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Animal set to close amid coronavirus crisis and weak retail opportunities

Tom Bottomley
23 April 2020

Dorset-based surfing-inspired brand Animal – which originally launched in 1987 – is being shut down, another casualty of the weak UK retail sector and COVID-19 pandemic.

The company has a chain of shops and concessions in stores such Debenhams, John Lewis, Blacks and Millets. It will not cease to trade immediately, though no buyer has been found to take it off H Young Holdings’ hands.

Potential brand buyers, looking to take over the struggling business once it has collapsed, have not emerged, and the Animal brand is so far not seen as a worthwhile investment during the current unprecedented retail climate.

In a statement, the owner said: “As a result of the extremely challenging retail market which has now further worsened due to Covid-19, H Young announces it will be closing its Animal business by the end of January 2O21.

“This will obviously be a very sad announcement for all Animal's hardworking employees and its loyal customers. ln this period, Animal will continue trading through its stores and its website and its clothing will also be available through its distributors.”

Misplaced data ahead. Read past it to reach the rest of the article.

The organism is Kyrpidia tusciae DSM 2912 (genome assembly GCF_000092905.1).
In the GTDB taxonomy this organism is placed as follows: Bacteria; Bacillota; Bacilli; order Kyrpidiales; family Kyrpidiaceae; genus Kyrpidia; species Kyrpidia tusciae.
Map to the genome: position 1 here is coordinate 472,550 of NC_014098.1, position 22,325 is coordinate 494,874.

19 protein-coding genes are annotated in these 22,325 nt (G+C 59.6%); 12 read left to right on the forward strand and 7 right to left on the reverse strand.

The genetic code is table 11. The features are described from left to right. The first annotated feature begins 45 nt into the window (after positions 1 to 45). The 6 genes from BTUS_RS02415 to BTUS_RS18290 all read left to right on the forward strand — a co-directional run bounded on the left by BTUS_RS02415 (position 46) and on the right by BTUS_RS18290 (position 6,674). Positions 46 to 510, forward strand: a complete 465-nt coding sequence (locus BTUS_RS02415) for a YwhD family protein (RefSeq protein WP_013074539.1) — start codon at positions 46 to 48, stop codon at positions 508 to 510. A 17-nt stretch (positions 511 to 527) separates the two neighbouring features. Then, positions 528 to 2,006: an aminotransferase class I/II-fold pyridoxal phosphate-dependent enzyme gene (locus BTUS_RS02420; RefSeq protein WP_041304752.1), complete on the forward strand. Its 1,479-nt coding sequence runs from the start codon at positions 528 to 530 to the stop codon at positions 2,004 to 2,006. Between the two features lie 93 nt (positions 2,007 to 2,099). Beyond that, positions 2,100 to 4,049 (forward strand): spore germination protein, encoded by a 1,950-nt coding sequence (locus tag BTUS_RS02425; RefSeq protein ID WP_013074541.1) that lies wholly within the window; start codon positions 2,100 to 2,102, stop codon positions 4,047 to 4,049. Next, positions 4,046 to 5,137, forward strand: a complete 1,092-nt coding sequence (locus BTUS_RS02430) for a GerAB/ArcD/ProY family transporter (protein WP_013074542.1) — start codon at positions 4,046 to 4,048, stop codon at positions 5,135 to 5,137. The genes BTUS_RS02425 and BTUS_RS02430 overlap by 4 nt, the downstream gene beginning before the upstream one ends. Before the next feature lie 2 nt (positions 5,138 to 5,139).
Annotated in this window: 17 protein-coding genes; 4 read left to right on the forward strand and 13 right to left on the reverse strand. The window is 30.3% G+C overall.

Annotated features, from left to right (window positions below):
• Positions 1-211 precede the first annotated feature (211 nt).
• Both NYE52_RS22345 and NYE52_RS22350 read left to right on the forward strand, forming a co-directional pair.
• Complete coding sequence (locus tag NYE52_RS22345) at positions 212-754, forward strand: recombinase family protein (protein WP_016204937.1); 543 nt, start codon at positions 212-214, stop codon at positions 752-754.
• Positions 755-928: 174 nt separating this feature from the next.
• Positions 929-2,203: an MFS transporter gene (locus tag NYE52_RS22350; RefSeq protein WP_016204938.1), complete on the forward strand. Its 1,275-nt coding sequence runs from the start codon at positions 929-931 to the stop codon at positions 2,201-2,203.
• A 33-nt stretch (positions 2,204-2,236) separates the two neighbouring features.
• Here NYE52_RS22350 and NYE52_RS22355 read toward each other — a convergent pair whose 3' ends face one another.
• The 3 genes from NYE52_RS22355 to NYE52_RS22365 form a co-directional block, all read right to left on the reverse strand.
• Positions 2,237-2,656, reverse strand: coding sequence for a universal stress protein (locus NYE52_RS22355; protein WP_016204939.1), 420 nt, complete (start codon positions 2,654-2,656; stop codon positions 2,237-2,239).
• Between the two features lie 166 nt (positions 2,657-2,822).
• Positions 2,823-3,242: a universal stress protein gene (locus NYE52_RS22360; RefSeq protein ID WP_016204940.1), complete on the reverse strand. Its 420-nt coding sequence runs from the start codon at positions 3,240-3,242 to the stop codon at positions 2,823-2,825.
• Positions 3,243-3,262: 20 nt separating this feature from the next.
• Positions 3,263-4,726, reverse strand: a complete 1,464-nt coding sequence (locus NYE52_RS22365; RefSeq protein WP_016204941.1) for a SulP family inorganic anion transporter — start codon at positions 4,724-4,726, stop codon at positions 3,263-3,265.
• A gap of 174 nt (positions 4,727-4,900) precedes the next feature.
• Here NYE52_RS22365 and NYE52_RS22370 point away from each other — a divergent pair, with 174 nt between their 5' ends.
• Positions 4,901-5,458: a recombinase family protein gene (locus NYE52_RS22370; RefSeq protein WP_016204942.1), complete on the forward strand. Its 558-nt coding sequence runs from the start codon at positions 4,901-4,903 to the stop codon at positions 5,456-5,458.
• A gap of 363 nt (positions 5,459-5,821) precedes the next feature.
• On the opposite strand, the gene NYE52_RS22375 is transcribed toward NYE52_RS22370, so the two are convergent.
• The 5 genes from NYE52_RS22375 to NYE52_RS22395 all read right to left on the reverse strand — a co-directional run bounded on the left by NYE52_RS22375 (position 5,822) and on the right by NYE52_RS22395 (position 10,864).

The company also told its staff that it has been examining many options for Animal with an aim to securing a commercially viable future for the brand, but the business has been loss-making of late and this is “clearly not a sustainable position.”

It also considered options to allow it to continue as part of the H Young Holdings group, including the use of third-party warehousing, relocation to smaller premises and an absorption into other group businesses. But none of the business plans for these options “has been compelling enough to justify the investment required by the group.”

Animal was launched in 1987 by surfers Ian Elliot and Nigel Broughton. The company gradually expanded, and currently has 29 stores and 236 stockists. Supplier and distributor H Young Holdings bought it in 1999.

The latest set of accounts available for the company showed turnover of almost £218m in its 2018 financial year, with a net profit of almost £10m.

A rescue may still be possible but, for many, the brand may be considered an outdated concept that needs too much to reinvigorate to attract it to a new customer base. Alas, Animal looks like it’s facing extinction.

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